How to Organizing a Room for Longarm Quilting is an independent review guide covering business and educational products and software. This website contains affiliate links and we may be compensated if you make a purchase after clicking these links.

Longarm quilting takes up a lot of space, there is nothing that can be done to change that.

However, what you do have control of is how you organize the space around your long arm machine to best optimize your workflow.

There are two kinds of environments you may be using the long arm quilter:

1. A Commercial Setting

workshop long arm quilting

Here you will (hopefully) be working in a large workshop and quilting professionally for commercial purposes. Space is enough to accommodate an industrial-sized long arm machine and more.

2. A Home-Based Quilting Setup

Handi Quilter Forte 24 Long Arm Quilting Machine 3

Here things can be a lot more challenging and are the focus of this article today. You may have a room/space/workshop at home where you have fitted a long arm machine, (or plan to do so in the future).

A combination of quality organizational skills, and maybe a touch of patience is needed to work efficiently where space is tight.

That doesn’t mean you can’t have an effective quilting room at home. You just need to plan ahead.

Let’s take a closer look.

Understanding the structure of the long arm quilter

If you have yet to buy a long arm but are seriously considering doing so, (head here for reviews of some of the best machines currently available); you will need to have a clear idea of the principles of how the longarm is put together in order to accommodate one at home

The large frames involved for quilting are rarely collapsible. If you opt for a machine with a large 26” throat, you will also need space to accommodate the feed of material.

This of course takes space. Furthermore, the machines and frames are heavy. It is not a good idea to have the long arm in one position while not in use, (pressed against a back wall for instance) and then moves it into a different position for work.

There is also the issue of leveling the frame. Everything needs to be set so that the machine does not roll inadvertently during operation.

Essentially, once a long arm machine and frame is placed into position, that is where it should stay.

Positioning the longarm and organizing the space

While it may be tempting to position your long arm flush against a wall, having access to the rear side of the frame is important.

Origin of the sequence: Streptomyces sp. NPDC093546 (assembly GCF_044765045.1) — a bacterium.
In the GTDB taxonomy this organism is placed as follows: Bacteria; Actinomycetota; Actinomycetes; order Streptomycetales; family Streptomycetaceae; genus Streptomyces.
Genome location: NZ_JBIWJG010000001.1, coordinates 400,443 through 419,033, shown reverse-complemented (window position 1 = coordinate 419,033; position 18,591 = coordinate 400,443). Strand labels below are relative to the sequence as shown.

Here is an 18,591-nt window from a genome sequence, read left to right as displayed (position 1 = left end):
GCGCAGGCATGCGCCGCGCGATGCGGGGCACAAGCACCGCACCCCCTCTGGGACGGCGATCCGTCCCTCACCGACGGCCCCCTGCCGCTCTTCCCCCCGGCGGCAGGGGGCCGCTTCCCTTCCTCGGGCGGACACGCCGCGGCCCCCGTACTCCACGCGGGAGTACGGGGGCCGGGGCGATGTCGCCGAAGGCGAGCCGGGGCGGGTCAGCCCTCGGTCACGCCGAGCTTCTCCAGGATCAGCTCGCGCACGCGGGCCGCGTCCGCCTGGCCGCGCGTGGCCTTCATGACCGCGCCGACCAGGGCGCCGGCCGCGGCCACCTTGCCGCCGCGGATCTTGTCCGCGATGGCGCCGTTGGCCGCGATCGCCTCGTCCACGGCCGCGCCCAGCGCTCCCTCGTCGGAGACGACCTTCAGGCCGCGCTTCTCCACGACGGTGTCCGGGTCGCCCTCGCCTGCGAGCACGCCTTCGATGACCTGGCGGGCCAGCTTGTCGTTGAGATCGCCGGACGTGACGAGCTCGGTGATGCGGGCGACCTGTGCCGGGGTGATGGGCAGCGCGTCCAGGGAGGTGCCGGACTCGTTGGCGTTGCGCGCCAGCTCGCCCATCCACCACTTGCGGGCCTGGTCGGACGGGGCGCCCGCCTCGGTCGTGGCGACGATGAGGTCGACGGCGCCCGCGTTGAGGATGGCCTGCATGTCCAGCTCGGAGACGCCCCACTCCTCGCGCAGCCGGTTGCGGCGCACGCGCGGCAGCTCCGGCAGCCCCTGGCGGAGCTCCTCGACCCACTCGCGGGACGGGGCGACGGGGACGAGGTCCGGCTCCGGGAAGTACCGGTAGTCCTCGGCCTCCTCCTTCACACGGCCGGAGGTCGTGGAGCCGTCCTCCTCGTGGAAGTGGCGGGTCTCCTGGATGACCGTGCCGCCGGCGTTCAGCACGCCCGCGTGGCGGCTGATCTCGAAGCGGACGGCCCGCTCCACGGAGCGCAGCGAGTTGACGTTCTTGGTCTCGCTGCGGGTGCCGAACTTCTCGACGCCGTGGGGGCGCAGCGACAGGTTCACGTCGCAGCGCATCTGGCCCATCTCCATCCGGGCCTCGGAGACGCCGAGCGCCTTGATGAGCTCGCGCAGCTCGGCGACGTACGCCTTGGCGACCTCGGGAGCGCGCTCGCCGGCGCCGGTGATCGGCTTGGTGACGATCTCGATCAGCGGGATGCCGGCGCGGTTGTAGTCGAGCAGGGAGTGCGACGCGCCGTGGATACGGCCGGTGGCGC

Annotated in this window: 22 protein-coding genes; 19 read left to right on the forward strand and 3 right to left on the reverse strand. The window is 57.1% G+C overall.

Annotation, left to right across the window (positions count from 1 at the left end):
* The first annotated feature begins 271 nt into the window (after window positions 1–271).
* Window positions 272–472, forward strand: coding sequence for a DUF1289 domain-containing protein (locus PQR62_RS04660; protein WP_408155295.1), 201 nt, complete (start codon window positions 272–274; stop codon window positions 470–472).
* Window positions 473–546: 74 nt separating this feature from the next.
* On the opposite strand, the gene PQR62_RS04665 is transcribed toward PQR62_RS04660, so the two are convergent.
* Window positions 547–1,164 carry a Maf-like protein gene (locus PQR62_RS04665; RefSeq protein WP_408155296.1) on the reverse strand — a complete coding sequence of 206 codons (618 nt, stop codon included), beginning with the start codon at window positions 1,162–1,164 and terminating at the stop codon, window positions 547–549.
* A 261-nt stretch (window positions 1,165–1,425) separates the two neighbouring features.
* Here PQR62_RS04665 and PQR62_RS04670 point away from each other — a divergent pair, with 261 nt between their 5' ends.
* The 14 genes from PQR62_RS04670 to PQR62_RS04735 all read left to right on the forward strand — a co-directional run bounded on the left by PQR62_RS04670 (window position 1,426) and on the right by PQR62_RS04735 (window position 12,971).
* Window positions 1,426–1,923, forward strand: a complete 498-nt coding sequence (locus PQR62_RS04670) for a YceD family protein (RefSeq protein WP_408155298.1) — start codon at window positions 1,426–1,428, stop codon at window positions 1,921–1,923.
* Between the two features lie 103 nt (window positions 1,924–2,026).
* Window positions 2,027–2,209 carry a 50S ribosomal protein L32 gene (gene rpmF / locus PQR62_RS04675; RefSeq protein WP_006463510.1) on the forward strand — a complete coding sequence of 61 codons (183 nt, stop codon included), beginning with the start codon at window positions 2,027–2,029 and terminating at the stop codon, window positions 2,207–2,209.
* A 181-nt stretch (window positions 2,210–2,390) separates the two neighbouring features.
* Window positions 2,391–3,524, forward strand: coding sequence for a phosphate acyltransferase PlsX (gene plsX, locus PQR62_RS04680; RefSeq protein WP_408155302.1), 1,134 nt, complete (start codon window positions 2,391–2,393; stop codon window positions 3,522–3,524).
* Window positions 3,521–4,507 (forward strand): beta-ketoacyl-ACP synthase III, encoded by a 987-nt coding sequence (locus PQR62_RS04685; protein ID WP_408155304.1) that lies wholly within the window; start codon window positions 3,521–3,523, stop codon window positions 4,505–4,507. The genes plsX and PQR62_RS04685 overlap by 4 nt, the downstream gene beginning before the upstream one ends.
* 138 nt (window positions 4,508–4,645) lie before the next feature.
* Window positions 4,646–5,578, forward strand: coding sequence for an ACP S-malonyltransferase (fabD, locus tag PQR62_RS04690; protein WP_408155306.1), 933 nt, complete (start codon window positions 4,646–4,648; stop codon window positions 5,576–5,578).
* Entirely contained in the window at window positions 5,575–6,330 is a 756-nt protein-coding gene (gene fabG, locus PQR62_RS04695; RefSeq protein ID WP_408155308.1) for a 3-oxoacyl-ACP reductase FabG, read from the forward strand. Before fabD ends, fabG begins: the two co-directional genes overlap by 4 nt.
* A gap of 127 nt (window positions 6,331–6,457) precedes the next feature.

Whether you need to adjust the take-up rail, manipulate fabrics, or just need to pick up a dropped component, having 360-degree access to your machine is definitely beneficial.

Positioning the frame about 15” from the wall should give you ample space to walk around your long arm rig.

If your frame is height adjustable decide whether you prefer a seated or standing position while you work. Height can also be determined by the size of the stool you are using too.

An added bonus of a taller frame is that it gives you more storage space beneath. Here you can fit dedicated sewing cabinets with your needed accessories. You can also opt for simple, easy access plastic storage bins that you can pick up from the likes of IKEA (check out this video, for tips on that) or HomeDepot.

Having all your needed quilting accessories properly organized and close to the long arm will clearly aid your workflow. It will also help combat the fact your space is probably limited.

Essentially, if you are using your long arm quilter in a confined area (just large enough to accommodate the large frame), you can not have any superfluous items in the room. Anything non-quilting related has to be banished.

Get creative with the space that you have

If you have yet to buy a long arm quilter, or maybe you have one installed but space is causing you problems, it might be time to get creative.

Is there anywhere else in the house you could better fit the machine?

Do you have the opportunity to clear out the basement? What better reason to go on massive and ruthless processes of de-cluttering than to make room for your passion for quilting.

How’s the garage space? Could that be cleared out to make room for your machine and frame?

Has one of the kids left for college? Yes, sentimentality may make it hard to clear out all their old stuff, (and there could be issues come the holidays), but the room might well make a perfect workshop for your long arm?

You may need to get creative with the space you have available, but in the long run, it will be worth it. As long as the long arm machine you buy fits into the room, and you carefully organize the function of the space around it, you will be able to take your quilting to the next level.

And have a lot of fun in the process.

About V50

The editorial team here at is made up of a number of writers based all over the world. Our interests and experience cover the full range of what we talk about here. Clare Turner is one of our key contributers writing about the home. David Lachance is our resident e-commerce and business guru, if it's anything to do with that, he's your man. Kevin Simpson takes care of the website layout and publishing and also heads up our education section, with in-depth reviews and articles on courses and training. Find out more about all of us here.

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